Is it a he or a she? It’s not all black and white at Wolds Wildlife Park

The latest arrival at Wolds Wildlife Park. Picture: John Aron.
The latest arrival at Wolds Wildlife Park. Picture: John Aron.

It’s just after 10 o’clock on Saturday morning at the Wolds Wildlife Park in Horncastle and the latest addition to the ‘family’ is definitely the star attraction.

Hercules, Charlie, Gobi and Zak are peering over the wall into an adjoining indoor enclosure.

The latest arrival at Wolds Wildlife Park. Picture: John Aron.

The latest arrival at Wolds Wildlife Park. Picture: John Aron.

As camels, you’d be forgiven for thinking the quartet might have ‘had the right old hump’ at all the activity...but nothing could be further from the truth.

They are as keen as anyone to see what all the fuss is about.

The aptly named Hercules (he’s the size of a London bus) even breaks off from munching through a mountain of straw.

In that adjoining enclosure, mum ‘Lucy’ is carefully tending her new-born foal.

The latest arrival at Wolds Wildlife Park. Picture: John Aron.

The latest arrival at Wolds Wildlife Park. Picture: John Aron.

It’s a couple of days since the foal entered a brave new world...just as park owners Andrew Riddel and Tracy Walters were sitting down to a cup of tea!

Even before Andrew had time to ask for a ‘choccy’ biscuit, the foal was on its feet.

In the wild - and given the number of predators around - newly born zebras can’t afford to hang around.

Fortunately, Syas (a Bengal Tiger) and Mouse and Lorenzo (adult lions) are well out of the way.

Anyway, their next meal is due to arrive soon...in the back of a local butcher’s van.

Hercules would only be a threat if he fell on the newcomer.

Tracy and two keepers are looking at the foal with a puzzled expression on their faces.

The park has already suggested on its Facebook page that the foal is a she.

Now, they are not so sure.

“I think it’s a boy,” says Tracy who can call on years of experience dealing with horses.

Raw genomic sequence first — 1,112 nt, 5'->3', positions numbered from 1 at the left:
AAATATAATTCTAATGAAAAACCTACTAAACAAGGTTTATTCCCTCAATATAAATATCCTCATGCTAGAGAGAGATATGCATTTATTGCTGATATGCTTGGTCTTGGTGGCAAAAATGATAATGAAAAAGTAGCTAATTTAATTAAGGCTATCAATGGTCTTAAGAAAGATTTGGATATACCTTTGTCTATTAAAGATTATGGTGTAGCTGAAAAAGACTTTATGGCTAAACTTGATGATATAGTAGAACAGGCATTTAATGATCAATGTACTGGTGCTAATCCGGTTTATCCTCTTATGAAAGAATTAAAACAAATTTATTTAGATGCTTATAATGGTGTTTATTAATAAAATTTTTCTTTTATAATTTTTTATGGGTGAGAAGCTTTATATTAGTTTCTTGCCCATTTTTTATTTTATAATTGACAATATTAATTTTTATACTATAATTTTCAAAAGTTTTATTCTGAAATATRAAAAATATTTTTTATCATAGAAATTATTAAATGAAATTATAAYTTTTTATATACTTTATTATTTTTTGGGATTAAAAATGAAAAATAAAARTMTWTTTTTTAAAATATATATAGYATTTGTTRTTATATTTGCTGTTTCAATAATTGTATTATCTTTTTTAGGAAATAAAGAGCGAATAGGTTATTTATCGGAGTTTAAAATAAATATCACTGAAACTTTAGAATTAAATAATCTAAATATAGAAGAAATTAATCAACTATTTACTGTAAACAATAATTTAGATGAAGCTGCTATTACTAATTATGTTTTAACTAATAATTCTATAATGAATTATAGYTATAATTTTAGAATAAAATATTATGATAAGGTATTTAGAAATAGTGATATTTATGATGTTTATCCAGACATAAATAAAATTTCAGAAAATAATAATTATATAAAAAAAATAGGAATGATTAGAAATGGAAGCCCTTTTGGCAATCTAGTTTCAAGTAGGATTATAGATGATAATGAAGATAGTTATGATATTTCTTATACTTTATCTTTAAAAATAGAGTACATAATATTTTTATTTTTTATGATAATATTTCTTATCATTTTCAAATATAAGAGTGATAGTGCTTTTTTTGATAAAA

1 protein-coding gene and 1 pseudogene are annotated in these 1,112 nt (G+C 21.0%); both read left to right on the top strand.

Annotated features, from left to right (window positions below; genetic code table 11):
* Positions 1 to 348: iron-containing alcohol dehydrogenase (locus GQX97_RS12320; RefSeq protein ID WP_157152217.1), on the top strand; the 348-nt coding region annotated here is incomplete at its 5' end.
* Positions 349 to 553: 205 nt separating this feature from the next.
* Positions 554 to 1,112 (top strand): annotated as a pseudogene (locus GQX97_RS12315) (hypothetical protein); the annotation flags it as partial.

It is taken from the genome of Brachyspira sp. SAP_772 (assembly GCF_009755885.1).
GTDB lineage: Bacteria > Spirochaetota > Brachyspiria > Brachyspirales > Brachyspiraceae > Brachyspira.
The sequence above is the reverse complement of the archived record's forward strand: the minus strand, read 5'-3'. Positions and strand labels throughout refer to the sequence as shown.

“But I can’t see anything, you know, hanging down,” replies one of the keepers.

“I think it’s a girl,.” says the other keeper.

“I thought that when it was born - and I’m not changing my mind.”

Hercules looks like he isn’t bothered either way and returns to his pile of straw, casually flinging a mouthful in the direction of the photographer.

The foal was born at eleven minutes passed six on Thursday evening.

Tracey amits it was ‘fantastic’ watching it happen on CCTV cameras.

She explains: “Lucy (mum) has been really big for ages.

“We kept thinking today’s the day, but she kept us all waiting.

“We’d kept people updated on Facebook so everyone knew it (the foal) was due.

“Every time I went into Tesco in town, people were coming up to me and asking - ‘is it born yet, is it born yet?’”

It’s the third zebra born at the park - and the third by Lucy.

“I don’t think she’ll be having any more,” says Tracy, now on her hands and knees looking for any signs of the sex of the star attraction.

After a quick nose-rub from mum, he/she is quickly frolicking around like...well, a recently born zebra.

He/she is all legs with the type of spiky hairdo that would delight a trendsetting pop star.

Proud dad Toto is not too far away, but knows to keep his distance.

“What we need,” says one of the keepers, “is to see the foal weeing. Then, we’ll be able to tell.”

Frustratingly, the foal is not going to oblige...not in front of Hercules and other audience members.

If all goes well, the foal should be on view when the park opens to the public again from February 15 to March 1.

“He/she should be outside by then,” says Tracey. “Zebras don’t mind the cold, but we don’t let them out if it’s wet.”

The foal’s birth has created a massive response on Facebook with loads of ‘oohs and ahhs’ and ‘what are you going to call her (or him)?’

Apparently, it’s not the only newcomer.

Tracy reports the new baby capybaras (they’re from South America and are largest living rodents in the world) are also doing well. She’s ‘keeping mum’ about whether there are any other pregnancies.

Mind you, what else is there to do on a cold, wet night in Horncastle, especially if you’re a zebra or a capybara!